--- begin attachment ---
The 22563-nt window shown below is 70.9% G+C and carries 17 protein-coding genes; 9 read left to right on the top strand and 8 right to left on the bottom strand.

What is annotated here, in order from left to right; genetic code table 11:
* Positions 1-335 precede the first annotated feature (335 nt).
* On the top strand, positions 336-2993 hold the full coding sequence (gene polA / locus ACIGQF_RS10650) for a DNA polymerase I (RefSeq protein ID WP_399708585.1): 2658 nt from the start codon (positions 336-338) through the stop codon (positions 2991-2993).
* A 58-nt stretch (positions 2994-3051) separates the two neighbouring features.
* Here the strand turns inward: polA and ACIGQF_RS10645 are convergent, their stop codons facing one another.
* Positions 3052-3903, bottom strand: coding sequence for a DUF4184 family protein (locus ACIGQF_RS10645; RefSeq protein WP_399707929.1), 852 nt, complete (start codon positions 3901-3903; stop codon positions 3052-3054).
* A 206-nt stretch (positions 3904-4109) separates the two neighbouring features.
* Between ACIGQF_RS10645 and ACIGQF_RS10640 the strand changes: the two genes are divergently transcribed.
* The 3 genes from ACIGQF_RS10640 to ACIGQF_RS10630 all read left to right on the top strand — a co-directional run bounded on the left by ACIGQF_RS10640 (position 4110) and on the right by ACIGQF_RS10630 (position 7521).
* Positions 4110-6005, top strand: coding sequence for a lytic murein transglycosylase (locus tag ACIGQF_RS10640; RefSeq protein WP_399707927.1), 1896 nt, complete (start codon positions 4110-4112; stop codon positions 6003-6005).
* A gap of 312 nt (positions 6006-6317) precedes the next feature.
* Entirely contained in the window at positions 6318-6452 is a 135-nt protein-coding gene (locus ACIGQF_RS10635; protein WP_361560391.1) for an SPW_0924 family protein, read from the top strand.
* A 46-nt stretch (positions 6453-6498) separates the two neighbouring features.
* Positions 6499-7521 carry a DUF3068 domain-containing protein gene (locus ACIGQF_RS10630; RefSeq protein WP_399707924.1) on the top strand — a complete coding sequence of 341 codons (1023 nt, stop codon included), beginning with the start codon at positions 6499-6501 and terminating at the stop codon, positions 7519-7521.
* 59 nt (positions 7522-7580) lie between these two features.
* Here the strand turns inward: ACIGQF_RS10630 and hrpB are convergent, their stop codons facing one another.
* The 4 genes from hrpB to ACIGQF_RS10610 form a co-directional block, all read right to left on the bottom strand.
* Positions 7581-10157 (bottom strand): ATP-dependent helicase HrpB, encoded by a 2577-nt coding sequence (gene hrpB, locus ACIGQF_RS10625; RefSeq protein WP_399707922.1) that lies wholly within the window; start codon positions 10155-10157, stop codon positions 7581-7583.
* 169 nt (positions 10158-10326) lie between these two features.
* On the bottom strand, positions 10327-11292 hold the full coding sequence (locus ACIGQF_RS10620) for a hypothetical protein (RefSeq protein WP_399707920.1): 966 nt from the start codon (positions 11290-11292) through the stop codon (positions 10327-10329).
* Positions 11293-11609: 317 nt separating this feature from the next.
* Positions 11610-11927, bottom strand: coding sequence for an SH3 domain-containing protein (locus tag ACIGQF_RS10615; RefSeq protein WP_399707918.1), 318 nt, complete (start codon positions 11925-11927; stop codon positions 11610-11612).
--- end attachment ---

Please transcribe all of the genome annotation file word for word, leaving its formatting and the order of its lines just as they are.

The 22563-nt window shown below is 70.9% G+C and carries 17 protein-coding genes; 9 read left to right on the top strand and 8 right to left on the bottom strand.

What is annotated here, in order from left to right; genetic code table 11:
* Positions 1-335 precede the first annotated feature (335 nt).
* On the top strand, positions 336-2993 hold the full coding sequence (gene polA / locus ACIGQF_RS10650) for a DNA polymerase I (RefSeq protein ID WP_399708585.1): 2658 nt from the start codon (positions 336-338) through the stop codon (positions 2991-2993).
* A 58-nt stretch (positions 2994-3051) separates the two neighbouring features.
* Here the strand turns inward: polA and ACIGQF_RS10645 are convergent, their stop codons facing one another.
* Positions 3052-3903, bottom strand: coding sequence for a DUF4184 family protein (locus ACIGQF_RS10645; RefSeq protein WP_399707929.1), 852 nt, complete (start codon positions 3901-3903; stop codon positions 3052-3054).
* A 206-nt stretch (positions 3904-4109) separates the two neighbouring features.
* Between ACIGQF_RS10645 and ACIGQF_RS10640 the strand changes: the two genes are divergently transcribed.
* The 3 genes from ACIGQF_RS10640 to ACIGQF_RS10630 all read left to right on the top strand — a co-directional run bounded on the left by ACIGQF_RS10640 (position 4110) and on the right by ACIGQF_RS10630 (position 7521).
* Positions 4110-6005, top strand: coding sequence for a lytic murein transglycosylase (locus tag ACIGQF_RS10640; RefSeq protein WP_399707927.1), 1896 nt, complete (start codon positions 4110-4112; stop codon positions 6003-6005).
* A gap of 312 nt (positions 6006-6317) precedes the next feature.
* Entirely contained in the window at positions 6318-6452 is a 135-nt protein-coding gene (locus ACIGQF_RS10635; protein WP_361560391.1) for an SPW_0924 family protein, read from the top strand.
* A 46-nt stretch (positions 6453-6498) separates the two neighbouring features.
* Positions 6499-7521 carry a DUF3068 domain-containing protein gene (locus ACIGQF_RS10630; RefSeq protein WP_399707924.1) on the top strand — a complete coding sequence of 341 codons (1023 nt, stop codon included), beginning with the start codon at positions 6499-6501 and terminating at the stop codon, positions 7519-7521.
* 59 nt (positions 7522-7580) lie between these two features.
* Here the strand turns inward: ACIGQF_RS10630 and hrpB are convergent, their stop codons facing one another.
* The 4 genes from hrpB to ACIGQF_RS10610 form a co-directional block, all read right to left on the bottom strand.
* Positions 7581-10157 (bottom strand): ATP-dependent helicase HrpB, encoded by a 2577-nt coding sequence (gene hrpB, locus ACIGQF_RS10625; RefSeq protein WP_399707922.1) that lies wholly within the window; start codon positions 10155-10157, stop codon positions 7581-7583.
* 169 nt (positions 10158-10326) lie between these two features.
* On the bottom strand, positions 10327-11292 hold the full coding sequence (locus ACIGQF_RS10620) for a hypothetical protein (RefSeq protein WP_399707920.1): 966 nt from the start codon (positions 11290-11292) through the stop codon (positions 10327-10329).
* Positions 11293-11609: 317 nt separating this feature from the next.
* Positions 11610-11927, bottom strand: coding sequence for an SH3 domain-containing protein (locus tag ACIGQF_RS10615; RefSeq protein WP_399707918.1), 318 nt, complete (start codon positions 11925-11927; stop codon positions 11610-11612).